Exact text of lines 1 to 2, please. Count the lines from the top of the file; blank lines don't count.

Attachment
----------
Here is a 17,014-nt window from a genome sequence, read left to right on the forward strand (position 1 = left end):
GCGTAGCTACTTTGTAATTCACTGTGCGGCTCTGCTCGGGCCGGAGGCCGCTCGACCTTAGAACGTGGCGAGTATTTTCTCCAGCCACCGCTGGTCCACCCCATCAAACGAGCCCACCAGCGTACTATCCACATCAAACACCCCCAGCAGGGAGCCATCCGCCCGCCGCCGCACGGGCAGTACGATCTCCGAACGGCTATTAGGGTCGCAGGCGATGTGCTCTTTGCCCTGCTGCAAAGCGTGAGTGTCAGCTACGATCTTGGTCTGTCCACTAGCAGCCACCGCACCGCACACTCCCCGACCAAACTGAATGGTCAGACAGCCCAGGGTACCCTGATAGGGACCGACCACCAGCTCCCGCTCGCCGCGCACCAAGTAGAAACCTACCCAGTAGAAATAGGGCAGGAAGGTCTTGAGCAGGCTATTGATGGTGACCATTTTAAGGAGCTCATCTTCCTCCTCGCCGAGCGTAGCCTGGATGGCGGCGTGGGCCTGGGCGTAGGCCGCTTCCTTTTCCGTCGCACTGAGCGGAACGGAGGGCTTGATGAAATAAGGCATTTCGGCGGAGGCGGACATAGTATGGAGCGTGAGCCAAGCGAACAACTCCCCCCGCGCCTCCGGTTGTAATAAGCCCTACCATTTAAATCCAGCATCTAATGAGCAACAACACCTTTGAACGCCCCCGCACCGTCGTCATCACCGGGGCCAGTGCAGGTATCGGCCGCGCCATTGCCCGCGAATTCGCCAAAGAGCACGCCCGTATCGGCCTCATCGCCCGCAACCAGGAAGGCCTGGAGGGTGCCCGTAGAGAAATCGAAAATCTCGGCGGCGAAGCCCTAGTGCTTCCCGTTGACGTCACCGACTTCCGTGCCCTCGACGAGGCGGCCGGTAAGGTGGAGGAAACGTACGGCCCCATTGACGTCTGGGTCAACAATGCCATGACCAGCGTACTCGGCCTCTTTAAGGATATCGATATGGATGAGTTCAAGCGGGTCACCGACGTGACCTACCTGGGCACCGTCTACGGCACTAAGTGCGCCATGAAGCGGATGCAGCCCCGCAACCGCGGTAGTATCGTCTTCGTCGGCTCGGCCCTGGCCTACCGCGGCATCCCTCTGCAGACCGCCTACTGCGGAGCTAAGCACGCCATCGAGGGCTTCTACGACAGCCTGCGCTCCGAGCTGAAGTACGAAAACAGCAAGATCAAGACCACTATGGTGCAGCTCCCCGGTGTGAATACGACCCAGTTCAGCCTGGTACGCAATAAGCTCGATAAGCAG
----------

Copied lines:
Here is a 17,014-nt window from a genome sequence, read left to right on the forward strand (position 1 = left end):
GCGTAGCTACTTTGTAATTCACTGTGCGGCTCTGCTCGGGCCGGAGGCCGCTCGACCTTAGAACGTGGCGAGTATTTTCTCCAGCCACCGCTGGTCCACCCCATCAAACGAGCCCACCAGCGTACTATCCACATCAAACACCCCCAGCAGGGAGCCATCCGCCCGCCGCCGCACGGGCAGTACGATCTCCGAACGGCTATTAGGGTCGCAGGCGATGTGCTCTTTGCCCTGCTGCAAAGCGTGAGTGTCAGCTACGATCTTGGTCTGTCCACTAGCAGCCACCGCACCGCACACTCCCCGACCAAACTGAATGGTCAGACAGCCCAGGGTACCCTGATAGGGACCGACCACCAGCTCCCGCTCGCCGCGCACCAAGTAGAAACCTACCCAGTAGAAATAGGGCAGGAAGGTCTTGAGCAGGCTATTGATGGTGACCATTTTAAGGAGCTCATCTTCCTCCTCGCCGAGCGTAGCCTGGATGGCGGCGTGGGCCTGGGCGTAGGCCGCTTCCTTTTCCGTCGCACTGAGCGGAACGGAGGGCTTGATGAAATAAGGCATTTCGGCGGAGGCGGACATAGTATGGAGCGTGAGCCAAGCGAACAACTCCCCCCGCGCCTCCGGTTGTAATAAGCCCTACCATTTAAATCCAGCATCTAATGAGCAACAACACCTTTGAACGCCCCCGCACCGTCGTCATCACCGGGGCCAGTGCAGGTATCGGCCGCGCCATTGCCCGCGAATTCGCCAAAGAGCACGCCCGTATCGGCCTCATCGCCCGCAACCAGGAAGGCCTGGAGGGTGCCCGTAGAGAAATCGAAAATCTCGGCGGCGAAGCCCTAGTGCTTCCCGTTGACGTCACCGACTTCCGTGCCCTCGACGAGGCGGCCGGTAAGGTGGAGGAAACGTACGGCCCCATTGACGTCTGGGTCAACAATGCCATGACCAGCGTACTCGGCCTCTTTAAGGATATCGATATGGATGAGTTCAAGCGGGTCACCGACGTGACCTACCTGGGCACCGTCTACGGCACTAAGTGCGCCATGAAGCGGATGCAGCCCCGCAACCGCGGTAGTATCGTCTTCGTCGGCTCGGCCCTGGCCTACCGCGGCATCCCTCTGCAGACCGCCTACTGCGGAGCTAAGCACGCCATCGAGGGCTTCTACGACAGCCTGCGCTCCGAGCTGAAGTACGAAAACAGCAAGATCAAGACCACTATGGTGCAGCTCCCCGGTGTGAATACGACCCAGTTCAGCCTGGTACGCAATAAGCTCGATAAGCAG